I don’t think it plausible that Benedict XVI wanted to carry on being the successor of St Peter and not bishop of Rome in order to allow someone else to be bishop of Rome and not successor of St Peter, i.e. that he held and wanted to put into practice a hypothesis that has occasionally been put forward, that a pope can separate the papacy from the Roman see.  But here are some notes about the state of the question.

In 1851, in the apostolic letter Ad apostolicae sedis fastigium, Pius IX condemned the view found in the works of John Nuytz, a canonist from Turin, who maintained that “nothing prevents the supreme pontificate from being, by the decision of some general council, or by the deed of all peoples, transferred from the bishop and city of Rome to another bishop and city” (the original Latin is available here, page 93.)  This condemnation was placed into the Syllabus of Errors, number 35.

That might seem to settle the question, since the pope can’t do more than a general council can do.  But perhaps Nuytz meant it in a conciliarist sense, i.e. he was perhaps thinking of a council acting independently of a pope, given that he also suggests that ‘an act of all the peoples’ (whatever that would look like) might also suffice.  Also, the opposite of ‘nothing prevents’ is not ‘divine law prevents’ but ‘something prevents’, so I suppose Pius IX could have had in mind simply that e.g. ‘respect for tradition’ prevents it, though that seems unlikely.

In the first draft of Pastor aeternus, at Vatican I, the second canon read:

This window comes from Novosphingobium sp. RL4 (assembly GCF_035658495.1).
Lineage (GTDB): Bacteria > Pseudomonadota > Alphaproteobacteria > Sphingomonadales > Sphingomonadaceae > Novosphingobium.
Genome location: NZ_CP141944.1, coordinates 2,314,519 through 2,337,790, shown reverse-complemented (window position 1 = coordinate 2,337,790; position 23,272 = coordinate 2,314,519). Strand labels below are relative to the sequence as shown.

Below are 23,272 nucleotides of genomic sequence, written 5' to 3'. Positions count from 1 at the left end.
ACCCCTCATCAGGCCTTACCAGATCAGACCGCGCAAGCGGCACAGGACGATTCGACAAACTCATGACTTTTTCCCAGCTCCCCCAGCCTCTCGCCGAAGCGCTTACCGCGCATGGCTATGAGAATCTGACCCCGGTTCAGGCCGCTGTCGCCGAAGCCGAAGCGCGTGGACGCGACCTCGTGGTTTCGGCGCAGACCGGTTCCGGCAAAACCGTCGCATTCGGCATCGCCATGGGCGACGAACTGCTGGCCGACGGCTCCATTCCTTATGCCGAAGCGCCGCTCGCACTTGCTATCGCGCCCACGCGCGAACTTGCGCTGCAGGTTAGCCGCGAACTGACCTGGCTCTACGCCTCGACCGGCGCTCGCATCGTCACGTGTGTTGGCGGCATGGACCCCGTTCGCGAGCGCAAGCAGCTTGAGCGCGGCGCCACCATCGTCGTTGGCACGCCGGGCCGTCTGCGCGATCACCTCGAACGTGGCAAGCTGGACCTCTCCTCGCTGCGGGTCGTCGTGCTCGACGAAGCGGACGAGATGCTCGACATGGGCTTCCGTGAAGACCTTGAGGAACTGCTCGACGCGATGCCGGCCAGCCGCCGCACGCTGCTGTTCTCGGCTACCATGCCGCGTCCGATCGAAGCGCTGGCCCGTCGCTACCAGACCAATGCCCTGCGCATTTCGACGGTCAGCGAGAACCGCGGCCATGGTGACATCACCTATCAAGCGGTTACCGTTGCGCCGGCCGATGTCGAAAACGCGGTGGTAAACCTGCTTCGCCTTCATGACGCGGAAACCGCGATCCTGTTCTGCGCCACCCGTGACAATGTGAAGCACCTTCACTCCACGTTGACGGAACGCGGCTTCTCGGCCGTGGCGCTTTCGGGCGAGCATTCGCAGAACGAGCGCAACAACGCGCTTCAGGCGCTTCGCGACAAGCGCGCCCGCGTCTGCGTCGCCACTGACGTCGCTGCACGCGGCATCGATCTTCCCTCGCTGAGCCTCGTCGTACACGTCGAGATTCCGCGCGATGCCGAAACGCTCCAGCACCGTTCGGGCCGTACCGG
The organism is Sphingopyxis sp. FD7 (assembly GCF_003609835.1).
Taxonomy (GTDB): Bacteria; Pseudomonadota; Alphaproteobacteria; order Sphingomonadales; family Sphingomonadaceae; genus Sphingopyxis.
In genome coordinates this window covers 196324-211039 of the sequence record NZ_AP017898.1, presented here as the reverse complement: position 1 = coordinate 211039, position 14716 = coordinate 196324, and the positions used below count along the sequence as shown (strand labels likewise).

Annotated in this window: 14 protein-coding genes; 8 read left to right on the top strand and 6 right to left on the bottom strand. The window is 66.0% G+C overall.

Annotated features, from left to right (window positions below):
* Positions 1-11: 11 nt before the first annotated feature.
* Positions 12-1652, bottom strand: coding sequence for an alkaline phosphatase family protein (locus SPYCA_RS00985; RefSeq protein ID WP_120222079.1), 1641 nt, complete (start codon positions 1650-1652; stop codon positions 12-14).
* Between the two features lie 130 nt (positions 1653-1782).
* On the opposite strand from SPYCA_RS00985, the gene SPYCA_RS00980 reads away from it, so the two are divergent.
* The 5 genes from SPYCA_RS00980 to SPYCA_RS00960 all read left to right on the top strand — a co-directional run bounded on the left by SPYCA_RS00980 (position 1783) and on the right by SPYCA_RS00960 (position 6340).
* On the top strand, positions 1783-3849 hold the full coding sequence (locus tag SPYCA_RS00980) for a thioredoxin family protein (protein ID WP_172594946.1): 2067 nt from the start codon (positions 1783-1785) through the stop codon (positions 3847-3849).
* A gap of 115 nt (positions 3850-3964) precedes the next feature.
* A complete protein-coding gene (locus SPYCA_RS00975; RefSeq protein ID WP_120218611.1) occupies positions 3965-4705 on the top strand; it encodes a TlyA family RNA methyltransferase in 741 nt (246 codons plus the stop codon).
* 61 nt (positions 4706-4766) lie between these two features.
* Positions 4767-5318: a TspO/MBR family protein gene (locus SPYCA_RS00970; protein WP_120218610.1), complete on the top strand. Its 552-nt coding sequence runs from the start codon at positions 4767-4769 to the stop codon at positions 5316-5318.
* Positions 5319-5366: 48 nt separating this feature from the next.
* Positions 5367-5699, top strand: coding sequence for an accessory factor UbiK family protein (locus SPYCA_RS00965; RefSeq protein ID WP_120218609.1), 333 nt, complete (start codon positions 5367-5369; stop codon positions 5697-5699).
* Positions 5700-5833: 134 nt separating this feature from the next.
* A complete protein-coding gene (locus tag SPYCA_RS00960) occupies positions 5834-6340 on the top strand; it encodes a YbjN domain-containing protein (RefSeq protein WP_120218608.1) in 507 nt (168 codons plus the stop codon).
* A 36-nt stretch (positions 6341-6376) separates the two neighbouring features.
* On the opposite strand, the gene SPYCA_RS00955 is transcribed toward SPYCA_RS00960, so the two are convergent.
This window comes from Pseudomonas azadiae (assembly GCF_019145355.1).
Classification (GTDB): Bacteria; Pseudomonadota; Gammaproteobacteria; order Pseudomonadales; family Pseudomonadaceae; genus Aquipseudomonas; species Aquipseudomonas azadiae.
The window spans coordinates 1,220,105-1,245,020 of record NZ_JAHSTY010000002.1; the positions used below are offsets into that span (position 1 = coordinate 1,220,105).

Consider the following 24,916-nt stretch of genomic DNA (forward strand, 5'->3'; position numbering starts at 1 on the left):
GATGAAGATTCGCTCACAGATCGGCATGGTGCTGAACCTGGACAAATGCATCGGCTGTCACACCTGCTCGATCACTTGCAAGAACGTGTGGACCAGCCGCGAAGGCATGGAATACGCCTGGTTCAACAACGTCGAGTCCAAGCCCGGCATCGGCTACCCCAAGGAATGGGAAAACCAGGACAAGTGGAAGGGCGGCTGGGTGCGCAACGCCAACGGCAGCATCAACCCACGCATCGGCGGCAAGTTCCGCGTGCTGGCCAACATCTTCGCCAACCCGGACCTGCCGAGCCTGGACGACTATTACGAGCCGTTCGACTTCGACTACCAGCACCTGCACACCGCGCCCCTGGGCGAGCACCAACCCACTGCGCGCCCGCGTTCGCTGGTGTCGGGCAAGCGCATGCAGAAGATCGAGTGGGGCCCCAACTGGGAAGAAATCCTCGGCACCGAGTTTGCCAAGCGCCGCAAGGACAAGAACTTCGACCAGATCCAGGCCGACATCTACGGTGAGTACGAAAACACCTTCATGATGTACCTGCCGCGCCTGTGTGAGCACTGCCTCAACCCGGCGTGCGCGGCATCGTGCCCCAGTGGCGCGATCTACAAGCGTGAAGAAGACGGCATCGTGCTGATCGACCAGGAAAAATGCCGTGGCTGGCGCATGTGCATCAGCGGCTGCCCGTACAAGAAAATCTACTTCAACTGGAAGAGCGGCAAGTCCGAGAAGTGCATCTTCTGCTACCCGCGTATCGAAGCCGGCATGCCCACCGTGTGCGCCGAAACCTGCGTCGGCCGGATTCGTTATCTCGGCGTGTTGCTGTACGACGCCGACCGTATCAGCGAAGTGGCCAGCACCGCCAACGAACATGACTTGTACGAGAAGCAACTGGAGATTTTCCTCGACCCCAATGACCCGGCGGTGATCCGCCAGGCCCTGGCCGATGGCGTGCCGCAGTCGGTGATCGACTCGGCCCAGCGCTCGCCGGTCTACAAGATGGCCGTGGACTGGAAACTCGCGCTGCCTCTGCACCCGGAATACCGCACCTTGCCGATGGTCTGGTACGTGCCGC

If anyone says that it is not by the institution of Christ the Lord himself that blessed Peter should have perpetual successors in the primacy over the whole Church; or that the Roman Pontiff is not by divine law the successor of blessed Peter in this primacy: let him be anathema.

That is almost the same as the canon as finally agreed on, with one interesting change.  The words ‘divine law’ were moved and made into a gloss on the phrase ‘by the institution of Christ the Lord’.  Hence the canon as promulgated reads:

If anyone says that it is not by the institution of Christ the Lord himself (that is to say, by divine law) that blessed Peter should have perpetual successors in the primacy over the whole Church; or that the Roman Pontiff is not the successor of blessed Peter in this primacy: let him be anathema.

Some of the fathers had said that a distinction should be drawn between the law by which St Peter has perpetual successors, which they said was of divine institution, and the law by which these successors are the bishops of Rome, which they said was better said to be ‘of divine ordination’, i.e. that God had inspired St Peter to make the choice of Rome.

Bishop (not yet Cardinal) Pie, acting as Relator, was basically in agreement with this.  He said that the first law (perpetual successors) was of divine institution, and that the latter was of the institution of St Peter, disponente Domino, and that it is therefore a human law “which nevertheless is better and more truly called an ecclesiastico-apostolic law”.  He argued nevertheless that the canon should be left unchanged, on the grounds that it followed from two premises which are of faith, namely that St Peter has perpetual successors, and that (as Florence defined), these successors are, as a matter of historical fact, the bishops of Rome.  This seems like a bad argument, unless I have misunderstood it.